Pip and Caper are twins. They’ve never been apart. They’re good buddies, but they’re brothers. You know how that is. Pip is as sweet as sweet can be with people. But, he’s greedy and possessive when it comes to food, and when it comes to me. If I scratch Caper, Pip squeezes between us. If Caper is eating something good, Pip butts him out of the way and claims it. Pip’s rudeness doesn’t seem to phase his brother. For the first year I though that Caper wasn’t very bright. He let Pip push him around and he often wore a “what?” sort of expression. I was wrong about his smarts. Caper is the one who figured out how to open the latches on the stall door (which are now secured with carabiners.) Caper is the one who knows how to squeeze out of a 2-inch gap in the fence. Caper does these things when no one is watching. On purpose. I once glanced over when he was finagling with a chain on the fence. He caught my eye and immediately looked all innocent and dim-witted.
You would think that Pip, being the bossy one, would control the play time. Goats do like to play. There’s the invitation with a gentle head butt.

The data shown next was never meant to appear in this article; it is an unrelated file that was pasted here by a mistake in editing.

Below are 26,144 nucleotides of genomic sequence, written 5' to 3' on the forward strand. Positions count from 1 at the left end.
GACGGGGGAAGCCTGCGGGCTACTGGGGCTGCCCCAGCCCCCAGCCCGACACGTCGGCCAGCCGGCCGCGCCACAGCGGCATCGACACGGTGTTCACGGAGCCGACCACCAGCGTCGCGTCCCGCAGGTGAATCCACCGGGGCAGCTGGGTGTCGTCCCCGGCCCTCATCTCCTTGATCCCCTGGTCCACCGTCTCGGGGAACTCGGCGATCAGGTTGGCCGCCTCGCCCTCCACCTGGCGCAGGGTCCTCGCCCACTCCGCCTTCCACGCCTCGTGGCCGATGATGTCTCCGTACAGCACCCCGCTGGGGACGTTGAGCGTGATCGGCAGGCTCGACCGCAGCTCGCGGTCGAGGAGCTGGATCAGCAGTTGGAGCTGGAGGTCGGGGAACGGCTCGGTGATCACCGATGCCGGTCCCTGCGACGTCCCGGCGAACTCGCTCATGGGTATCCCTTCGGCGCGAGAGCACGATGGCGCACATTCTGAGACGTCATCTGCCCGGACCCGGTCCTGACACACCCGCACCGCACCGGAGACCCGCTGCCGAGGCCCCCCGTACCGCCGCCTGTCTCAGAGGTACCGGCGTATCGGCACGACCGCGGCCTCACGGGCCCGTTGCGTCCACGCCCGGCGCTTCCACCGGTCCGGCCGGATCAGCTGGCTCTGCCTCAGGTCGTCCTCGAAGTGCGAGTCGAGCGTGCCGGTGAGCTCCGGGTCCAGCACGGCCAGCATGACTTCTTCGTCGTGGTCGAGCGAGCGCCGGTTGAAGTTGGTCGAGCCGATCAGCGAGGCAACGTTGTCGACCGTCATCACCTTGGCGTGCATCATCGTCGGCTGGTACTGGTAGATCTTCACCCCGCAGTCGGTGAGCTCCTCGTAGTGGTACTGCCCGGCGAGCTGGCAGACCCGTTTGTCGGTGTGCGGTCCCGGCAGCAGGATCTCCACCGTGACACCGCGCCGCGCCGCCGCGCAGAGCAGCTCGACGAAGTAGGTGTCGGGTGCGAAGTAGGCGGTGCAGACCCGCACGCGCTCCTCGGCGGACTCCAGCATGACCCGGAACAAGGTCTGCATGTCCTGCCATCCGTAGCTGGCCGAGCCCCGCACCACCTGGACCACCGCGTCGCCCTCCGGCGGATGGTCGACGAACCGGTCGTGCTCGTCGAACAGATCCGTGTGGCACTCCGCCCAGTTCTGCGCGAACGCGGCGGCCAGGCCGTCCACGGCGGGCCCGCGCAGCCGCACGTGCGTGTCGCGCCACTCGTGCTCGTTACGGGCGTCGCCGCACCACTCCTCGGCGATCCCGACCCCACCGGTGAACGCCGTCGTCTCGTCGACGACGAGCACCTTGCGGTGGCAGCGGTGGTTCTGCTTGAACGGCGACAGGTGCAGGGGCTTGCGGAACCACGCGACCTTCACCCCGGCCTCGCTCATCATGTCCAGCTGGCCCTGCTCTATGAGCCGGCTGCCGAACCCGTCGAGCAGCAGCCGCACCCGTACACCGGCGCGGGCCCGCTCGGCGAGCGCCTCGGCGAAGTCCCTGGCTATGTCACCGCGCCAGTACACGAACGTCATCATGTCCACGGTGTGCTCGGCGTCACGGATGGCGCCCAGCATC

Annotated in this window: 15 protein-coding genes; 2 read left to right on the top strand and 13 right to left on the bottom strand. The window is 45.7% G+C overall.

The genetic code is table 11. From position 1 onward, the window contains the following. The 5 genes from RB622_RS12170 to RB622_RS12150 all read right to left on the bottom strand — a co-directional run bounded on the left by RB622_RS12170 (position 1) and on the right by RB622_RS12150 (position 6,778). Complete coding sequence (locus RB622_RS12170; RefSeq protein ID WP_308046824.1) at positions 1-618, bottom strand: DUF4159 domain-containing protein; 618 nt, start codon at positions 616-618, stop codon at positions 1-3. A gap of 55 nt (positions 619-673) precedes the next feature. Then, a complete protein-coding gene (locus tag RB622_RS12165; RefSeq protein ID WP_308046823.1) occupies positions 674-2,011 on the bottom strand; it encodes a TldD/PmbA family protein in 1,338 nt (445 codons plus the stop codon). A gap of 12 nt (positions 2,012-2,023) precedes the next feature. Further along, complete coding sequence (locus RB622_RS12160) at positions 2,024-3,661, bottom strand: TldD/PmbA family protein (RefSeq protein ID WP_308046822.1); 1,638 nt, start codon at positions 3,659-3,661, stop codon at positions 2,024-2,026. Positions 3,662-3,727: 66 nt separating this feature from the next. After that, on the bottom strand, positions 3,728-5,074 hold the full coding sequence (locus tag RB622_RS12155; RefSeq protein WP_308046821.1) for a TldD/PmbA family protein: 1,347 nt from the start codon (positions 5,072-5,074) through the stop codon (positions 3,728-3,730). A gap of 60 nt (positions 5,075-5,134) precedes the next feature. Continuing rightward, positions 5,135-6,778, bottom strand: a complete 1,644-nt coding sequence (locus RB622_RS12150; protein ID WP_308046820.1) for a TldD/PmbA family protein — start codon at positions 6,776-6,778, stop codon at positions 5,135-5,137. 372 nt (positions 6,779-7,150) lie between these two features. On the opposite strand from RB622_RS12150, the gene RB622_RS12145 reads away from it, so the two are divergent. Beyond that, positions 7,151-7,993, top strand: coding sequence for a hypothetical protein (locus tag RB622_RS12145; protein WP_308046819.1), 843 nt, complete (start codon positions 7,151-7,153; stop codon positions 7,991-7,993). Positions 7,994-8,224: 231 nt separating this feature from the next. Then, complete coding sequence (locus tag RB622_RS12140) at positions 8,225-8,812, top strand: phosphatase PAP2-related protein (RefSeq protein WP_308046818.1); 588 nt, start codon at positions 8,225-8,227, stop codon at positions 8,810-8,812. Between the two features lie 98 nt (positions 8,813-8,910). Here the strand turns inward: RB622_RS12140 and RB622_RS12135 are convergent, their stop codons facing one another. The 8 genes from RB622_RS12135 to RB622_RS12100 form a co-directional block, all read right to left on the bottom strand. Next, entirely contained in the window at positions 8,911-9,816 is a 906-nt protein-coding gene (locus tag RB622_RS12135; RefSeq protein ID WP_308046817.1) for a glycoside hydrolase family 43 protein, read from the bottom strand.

There’s the circling around, tails wagging, hair on their backs up in a ridge.
But, Pip, like many bossy sorts is, underneath it all, lazy. Caper looks like the underachiever – he is tubbier and is often gazing off with a blank stare. Don’t be fooled. Sometimes they start the “let’s play” routine and then Pip checks out. Too much work. That’s when Caper does this: he bites Pip’s ear!
Look at the expression on Pip’s face.
Caper’s tactic works and riles Pip up.
Do you see Caper’s body language in the photo? For a goat about to be head-butted, he sure looks relaxed!
So, if all you knew was that Pip was the dominant goat, and you saw Caper being pushed around and t-boned by his brother, you might take pity on poor Caper.